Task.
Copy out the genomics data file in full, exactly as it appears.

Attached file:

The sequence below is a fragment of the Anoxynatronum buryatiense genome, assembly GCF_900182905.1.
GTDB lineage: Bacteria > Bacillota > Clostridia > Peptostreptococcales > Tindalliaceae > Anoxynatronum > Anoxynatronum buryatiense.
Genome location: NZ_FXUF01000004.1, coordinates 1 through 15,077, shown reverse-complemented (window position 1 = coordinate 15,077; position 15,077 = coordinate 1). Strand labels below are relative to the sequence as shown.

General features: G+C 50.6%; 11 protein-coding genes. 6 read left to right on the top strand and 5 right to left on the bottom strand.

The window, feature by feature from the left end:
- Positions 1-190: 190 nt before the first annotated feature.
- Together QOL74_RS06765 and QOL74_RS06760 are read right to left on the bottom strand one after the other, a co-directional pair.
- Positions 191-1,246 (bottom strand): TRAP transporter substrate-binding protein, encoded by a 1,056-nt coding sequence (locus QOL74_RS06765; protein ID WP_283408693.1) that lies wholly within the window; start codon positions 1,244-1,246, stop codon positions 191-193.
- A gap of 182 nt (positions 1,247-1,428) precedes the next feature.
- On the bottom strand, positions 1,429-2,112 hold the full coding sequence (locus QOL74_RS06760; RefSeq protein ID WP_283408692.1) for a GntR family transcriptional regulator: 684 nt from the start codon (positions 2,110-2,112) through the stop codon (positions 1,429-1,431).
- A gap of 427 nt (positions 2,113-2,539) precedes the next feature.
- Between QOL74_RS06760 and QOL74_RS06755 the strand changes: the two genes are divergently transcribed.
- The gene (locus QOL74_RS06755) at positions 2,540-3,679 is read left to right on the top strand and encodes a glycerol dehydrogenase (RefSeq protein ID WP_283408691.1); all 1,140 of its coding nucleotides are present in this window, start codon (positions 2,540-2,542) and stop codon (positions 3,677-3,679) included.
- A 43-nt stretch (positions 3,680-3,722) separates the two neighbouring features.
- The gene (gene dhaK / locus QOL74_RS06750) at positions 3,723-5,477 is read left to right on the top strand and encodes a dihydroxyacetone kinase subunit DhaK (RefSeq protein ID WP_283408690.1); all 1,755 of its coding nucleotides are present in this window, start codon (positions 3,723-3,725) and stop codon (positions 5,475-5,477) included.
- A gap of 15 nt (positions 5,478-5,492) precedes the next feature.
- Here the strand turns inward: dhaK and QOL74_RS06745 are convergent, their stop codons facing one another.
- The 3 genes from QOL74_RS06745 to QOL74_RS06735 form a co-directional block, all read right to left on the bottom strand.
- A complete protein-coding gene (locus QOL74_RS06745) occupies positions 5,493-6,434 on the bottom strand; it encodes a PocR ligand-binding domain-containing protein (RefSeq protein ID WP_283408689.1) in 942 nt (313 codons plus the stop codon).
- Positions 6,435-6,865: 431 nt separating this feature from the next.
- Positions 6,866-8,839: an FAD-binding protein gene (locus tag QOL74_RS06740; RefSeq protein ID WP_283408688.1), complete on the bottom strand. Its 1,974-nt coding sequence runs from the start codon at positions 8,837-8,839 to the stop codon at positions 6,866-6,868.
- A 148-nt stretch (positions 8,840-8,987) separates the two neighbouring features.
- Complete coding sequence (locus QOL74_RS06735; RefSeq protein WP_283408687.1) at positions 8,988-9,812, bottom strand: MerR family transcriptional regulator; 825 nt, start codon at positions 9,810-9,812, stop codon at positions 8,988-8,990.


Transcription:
The sequence below is a fragment of the Anoxynatronum buryatiense genome, assembly GCF_900182905.1.
GTDB lineage: Bacteria > Bacillota > Clostridia > Peptostreptococcales > Tindalliaceae > Anoxynatronum > Anoxynatronum buryatiense.
Genome location: NZ_FXUF01000004.1, coordinates 1 through 15,077, shown reverse-complemented (window position 1 = coordinate 15,077; position 15,077 = coordinate 1). Strand labels below are relative to the sequence as shown.

General features: G+C 50.6%; 11 protein-coding genes. 6 read left to right on the top strand and 5 right to left on the bottom strand.

The window, feature by feature from the left end:
- Positions 1-190: 190 nt before the first annotated feature.
- Together QOL74_RS06765 and QOL74_RS06760 are read right to left on the bottom strand one after the other, a co-directional pair.
- Positions 191-1,246 (bottom strand): TRAP transporter substrate-binding protein, encoded by a 1,056-nt coding sequence (locus QOL74_RS06765; protein ID WP_283408693.1) that lies wholly within the window; start codon positions 1,244-1,246, stop codon positions 191-193.
- A gap of 182 nt (positions 1,247-1,428) precedes the next feature.
- On the bottom strand, positions 1,429-2,112 hold the full coding sequence (locus QOL74_RS06760; RefSeq protein ID WP_283408692.1) for a GntR family transcriptional regulator: 684 nt from the start codon (positions 2,110-2,112) through the stop codon (positions 1,429-1,431).
- A gap of 427 nt (positions 2,113-2,539) precedes the next feature.
- Between QOL74_RS06760 and QOL74_RS06755 the strand changes: the two genes are divergently transcribed.
- The gene (locus QOL74_RS06755) at positions 2,540-3,679 is read left to right on the top strand and encodes a glycerol dehydrogenase (RefSeq protein ID WP_283408691.1); all 1,140 of its coding nucleotides are present in this window, start codon (positions 2,540-2,542) and stop codon (positions 3,677-3,679) included.
- A 43-nt stretch (positions 3,680-3,722) separates the two neighbouring features.
- The gene (gene dhaK / locus QOL74_RS06750) at positions 3,723-5,477 is read left to right on the top strand and encodes a dihydroxyacetone kinase subunit DhaK (RefSeq protein ID WP_283408690.1); all 1,755 of its coding nucleotides are present in this window, start codon (positions 3,723-3,725) and stop codon (positions 5,475-5,477) included.
- A gap of 15 nt (positions 5,478-5,492) precedes the next feature.
- Here the strand turns inward: dhaK and QOL74_RS06745 are convergent, their stop codons facing one another.
- The 3 genes from QOL74_RS06745 to QOL74_RS06735 form a co-directional block, all read right to left on the bottom strand.
- A complete protein-coding gene (locus QOL74_RS06745) occupies positions 5,493-6,434 on the bottom strand; it encodes a PocR ligand-binding domain-containing protein (RefSeq protein ID WP_283408689.1) in 942 nt (313 codons plus the stop codon).
- Positions 6,435-6,865: 431 nt separating this feature from the next.
- Positions 6,866-8,839: an FAD-binding protein gene (locus tag QOL74_RS06740; RefSeq protein ID WP_283408688.1), complete on the bottom strand. Its 1,974-nt coding sequence runs from the start codon at positions 8,837-8,839 to the stop codon at positions 6,866-6,868.
- A 148-nt stretch (positions 8,840-8,987) separates the two neighbouring features.
- Complete coding sequence (locus QOL74_RS06735; RefSeq protein WP_283408687.1) at positions 8,988-9,812, bottom strand: MerR family transcriptional regulator; 825 nt, start codon at positions 9,810-9,812, stop codon at positions 8,988-8,990.